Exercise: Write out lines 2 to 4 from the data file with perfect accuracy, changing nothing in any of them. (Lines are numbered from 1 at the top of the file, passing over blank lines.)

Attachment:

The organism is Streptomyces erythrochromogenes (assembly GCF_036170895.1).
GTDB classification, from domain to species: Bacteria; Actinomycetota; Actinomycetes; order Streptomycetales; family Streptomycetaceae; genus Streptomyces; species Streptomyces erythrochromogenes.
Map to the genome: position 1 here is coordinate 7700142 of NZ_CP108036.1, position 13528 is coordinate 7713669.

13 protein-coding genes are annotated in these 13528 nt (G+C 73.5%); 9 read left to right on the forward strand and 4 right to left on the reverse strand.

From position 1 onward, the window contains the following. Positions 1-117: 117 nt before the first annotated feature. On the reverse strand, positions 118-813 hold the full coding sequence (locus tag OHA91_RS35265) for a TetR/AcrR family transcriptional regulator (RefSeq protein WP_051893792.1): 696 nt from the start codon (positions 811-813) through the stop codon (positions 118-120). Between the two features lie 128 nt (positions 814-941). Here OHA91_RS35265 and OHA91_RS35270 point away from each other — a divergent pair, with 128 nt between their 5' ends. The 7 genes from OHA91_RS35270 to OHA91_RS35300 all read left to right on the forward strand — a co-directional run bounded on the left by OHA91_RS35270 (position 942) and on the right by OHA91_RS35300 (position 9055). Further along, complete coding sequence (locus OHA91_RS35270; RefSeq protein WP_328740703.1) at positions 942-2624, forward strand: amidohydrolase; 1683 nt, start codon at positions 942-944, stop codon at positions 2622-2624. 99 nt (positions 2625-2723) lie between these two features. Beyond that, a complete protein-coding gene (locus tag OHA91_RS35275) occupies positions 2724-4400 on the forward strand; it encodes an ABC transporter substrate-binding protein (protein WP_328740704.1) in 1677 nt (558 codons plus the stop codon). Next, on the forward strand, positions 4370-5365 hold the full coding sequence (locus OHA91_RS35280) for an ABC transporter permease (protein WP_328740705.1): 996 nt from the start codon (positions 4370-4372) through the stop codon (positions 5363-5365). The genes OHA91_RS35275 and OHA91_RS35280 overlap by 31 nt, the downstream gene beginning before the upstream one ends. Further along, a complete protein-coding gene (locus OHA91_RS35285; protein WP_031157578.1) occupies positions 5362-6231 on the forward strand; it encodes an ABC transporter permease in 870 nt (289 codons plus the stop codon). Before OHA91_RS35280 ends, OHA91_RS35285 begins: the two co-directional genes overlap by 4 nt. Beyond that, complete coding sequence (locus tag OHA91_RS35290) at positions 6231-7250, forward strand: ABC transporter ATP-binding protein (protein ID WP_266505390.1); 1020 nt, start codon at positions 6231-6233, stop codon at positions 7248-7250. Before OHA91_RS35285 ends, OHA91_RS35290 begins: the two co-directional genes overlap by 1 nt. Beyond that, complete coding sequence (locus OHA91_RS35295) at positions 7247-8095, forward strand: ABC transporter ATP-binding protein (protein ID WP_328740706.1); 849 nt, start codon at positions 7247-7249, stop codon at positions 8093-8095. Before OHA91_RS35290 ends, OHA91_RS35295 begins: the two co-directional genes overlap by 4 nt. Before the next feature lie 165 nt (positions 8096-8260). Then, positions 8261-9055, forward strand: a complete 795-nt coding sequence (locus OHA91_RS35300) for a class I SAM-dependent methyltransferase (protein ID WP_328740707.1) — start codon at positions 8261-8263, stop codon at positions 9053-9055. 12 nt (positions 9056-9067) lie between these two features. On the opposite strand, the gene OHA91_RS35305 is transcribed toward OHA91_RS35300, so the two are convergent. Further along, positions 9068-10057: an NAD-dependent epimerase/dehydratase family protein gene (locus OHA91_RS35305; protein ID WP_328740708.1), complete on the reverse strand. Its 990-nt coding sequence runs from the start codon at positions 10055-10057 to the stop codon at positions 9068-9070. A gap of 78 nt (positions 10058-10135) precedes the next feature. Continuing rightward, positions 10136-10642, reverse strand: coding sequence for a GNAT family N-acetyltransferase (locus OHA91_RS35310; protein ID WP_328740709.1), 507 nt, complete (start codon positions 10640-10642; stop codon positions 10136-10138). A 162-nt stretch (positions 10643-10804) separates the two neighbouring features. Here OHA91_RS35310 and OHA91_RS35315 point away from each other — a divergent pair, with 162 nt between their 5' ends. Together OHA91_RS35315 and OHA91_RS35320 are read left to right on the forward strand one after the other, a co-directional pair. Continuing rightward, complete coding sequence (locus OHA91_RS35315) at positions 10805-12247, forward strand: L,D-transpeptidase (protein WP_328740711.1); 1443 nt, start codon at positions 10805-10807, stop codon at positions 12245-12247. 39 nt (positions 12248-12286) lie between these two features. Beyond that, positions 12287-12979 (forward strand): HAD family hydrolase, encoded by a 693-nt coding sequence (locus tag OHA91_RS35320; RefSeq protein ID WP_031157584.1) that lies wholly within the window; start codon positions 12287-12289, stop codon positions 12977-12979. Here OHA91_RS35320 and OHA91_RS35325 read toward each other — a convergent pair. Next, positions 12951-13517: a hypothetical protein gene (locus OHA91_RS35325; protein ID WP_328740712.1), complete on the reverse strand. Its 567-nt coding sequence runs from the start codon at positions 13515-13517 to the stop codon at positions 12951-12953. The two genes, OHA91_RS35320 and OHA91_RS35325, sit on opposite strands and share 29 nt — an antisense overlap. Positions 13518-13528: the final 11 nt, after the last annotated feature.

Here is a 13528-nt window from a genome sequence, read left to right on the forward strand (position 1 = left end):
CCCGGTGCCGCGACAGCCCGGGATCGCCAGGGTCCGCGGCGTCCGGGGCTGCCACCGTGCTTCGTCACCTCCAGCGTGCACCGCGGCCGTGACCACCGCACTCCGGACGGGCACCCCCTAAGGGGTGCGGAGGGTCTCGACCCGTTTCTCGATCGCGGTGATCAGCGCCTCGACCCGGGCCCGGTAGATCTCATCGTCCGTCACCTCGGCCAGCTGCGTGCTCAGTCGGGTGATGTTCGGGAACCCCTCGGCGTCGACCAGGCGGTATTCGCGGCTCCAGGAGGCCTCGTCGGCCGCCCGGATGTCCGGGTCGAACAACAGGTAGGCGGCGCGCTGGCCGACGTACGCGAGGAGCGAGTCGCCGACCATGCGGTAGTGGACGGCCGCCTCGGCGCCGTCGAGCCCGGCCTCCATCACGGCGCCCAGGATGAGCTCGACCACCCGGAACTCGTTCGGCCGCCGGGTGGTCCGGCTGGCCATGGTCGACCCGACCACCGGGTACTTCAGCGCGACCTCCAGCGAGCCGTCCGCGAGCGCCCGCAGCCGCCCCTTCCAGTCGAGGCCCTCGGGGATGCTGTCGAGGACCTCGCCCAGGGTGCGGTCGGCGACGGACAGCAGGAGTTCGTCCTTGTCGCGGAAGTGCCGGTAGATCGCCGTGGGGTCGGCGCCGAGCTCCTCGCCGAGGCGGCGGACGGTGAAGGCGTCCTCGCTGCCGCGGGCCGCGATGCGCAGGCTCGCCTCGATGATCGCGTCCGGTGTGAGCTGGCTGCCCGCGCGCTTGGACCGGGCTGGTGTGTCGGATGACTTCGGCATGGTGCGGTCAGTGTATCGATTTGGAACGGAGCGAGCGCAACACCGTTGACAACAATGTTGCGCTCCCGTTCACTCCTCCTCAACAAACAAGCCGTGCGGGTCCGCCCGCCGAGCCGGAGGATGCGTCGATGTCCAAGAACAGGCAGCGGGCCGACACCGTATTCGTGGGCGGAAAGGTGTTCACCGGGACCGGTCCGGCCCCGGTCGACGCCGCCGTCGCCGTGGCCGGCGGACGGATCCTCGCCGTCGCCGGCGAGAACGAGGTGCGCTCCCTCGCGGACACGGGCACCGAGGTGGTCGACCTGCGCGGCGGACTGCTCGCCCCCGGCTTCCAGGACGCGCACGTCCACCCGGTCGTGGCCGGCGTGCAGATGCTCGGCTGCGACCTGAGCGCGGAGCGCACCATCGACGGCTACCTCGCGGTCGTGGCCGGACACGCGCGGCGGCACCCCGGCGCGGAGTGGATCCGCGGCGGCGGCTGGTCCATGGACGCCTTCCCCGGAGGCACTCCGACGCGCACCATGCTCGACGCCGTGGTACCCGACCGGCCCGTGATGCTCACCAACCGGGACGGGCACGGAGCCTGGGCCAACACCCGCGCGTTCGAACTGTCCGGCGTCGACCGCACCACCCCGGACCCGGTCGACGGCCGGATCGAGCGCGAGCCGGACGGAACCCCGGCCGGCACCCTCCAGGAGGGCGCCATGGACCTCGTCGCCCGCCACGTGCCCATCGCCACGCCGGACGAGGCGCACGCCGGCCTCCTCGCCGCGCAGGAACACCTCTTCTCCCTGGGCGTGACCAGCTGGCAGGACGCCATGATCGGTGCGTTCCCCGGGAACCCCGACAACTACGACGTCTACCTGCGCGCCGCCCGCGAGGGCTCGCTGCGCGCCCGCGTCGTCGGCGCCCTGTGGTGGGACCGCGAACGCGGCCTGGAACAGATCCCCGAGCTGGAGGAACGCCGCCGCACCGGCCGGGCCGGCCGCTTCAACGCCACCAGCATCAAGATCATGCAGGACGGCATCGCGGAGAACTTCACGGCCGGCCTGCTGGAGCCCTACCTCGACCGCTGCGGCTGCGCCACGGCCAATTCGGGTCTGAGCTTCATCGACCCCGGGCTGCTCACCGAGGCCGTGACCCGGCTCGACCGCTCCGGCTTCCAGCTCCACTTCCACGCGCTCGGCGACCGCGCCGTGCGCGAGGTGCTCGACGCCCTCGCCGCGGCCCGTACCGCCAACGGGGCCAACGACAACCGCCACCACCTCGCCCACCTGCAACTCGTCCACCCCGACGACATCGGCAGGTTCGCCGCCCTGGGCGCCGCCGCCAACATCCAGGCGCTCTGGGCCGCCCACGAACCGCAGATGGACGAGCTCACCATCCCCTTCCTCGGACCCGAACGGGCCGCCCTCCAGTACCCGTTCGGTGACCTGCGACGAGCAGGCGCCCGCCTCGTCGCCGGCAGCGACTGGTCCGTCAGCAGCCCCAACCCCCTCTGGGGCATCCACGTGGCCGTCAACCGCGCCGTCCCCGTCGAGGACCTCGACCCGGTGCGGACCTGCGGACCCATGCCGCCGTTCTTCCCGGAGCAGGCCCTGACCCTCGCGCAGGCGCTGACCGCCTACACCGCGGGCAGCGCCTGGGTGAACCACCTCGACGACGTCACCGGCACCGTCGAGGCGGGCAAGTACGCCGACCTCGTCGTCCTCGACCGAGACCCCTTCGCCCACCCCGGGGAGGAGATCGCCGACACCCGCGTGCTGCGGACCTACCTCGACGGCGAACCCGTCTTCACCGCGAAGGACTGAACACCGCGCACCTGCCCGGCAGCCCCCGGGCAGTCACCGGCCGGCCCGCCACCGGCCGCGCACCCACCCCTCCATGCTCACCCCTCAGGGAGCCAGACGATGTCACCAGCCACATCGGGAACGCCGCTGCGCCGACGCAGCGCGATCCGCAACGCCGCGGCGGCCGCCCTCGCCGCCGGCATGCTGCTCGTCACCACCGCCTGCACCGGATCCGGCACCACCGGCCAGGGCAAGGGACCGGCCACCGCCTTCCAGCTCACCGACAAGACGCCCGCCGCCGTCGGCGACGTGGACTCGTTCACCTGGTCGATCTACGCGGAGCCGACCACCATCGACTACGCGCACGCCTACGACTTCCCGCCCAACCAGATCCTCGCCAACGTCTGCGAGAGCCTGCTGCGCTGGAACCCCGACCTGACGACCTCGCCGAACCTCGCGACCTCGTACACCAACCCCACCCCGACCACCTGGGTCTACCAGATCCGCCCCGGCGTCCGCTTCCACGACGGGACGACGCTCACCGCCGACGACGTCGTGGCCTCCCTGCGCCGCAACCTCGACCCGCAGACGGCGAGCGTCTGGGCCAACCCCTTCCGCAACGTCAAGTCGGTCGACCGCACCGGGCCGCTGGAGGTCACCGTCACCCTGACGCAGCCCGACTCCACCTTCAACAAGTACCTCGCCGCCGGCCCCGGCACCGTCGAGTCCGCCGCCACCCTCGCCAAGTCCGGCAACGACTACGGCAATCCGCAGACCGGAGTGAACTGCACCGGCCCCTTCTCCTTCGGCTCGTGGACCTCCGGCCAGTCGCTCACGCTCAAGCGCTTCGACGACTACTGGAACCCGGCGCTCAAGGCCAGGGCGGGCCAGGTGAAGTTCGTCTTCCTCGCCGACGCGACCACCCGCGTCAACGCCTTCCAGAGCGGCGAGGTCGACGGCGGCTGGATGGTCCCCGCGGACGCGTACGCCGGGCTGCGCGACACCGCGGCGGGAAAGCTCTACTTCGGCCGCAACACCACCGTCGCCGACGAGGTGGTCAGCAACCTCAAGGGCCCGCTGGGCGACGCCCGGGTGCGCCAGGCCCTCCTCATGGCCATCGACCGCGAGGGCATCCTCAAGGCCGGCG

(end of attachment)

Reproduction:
GTDB classification, from domain to species: Bacteria; Actinomycetota; Actinomycetes; order Streptomycetales; family Streptomycetaceae; genus Streptomyces; species Streptomyces erythrochromogenes.
Map to the genome: position 1 here is coordinate 7700142 of NZ_CP108036.1, position 13528 is coordinate 7713669.

13 protein-coding genes are annotated in these 13528 nt (G+C 73.5%); 9 read left to right on the forward strand and 4 right to left on the reverse strand.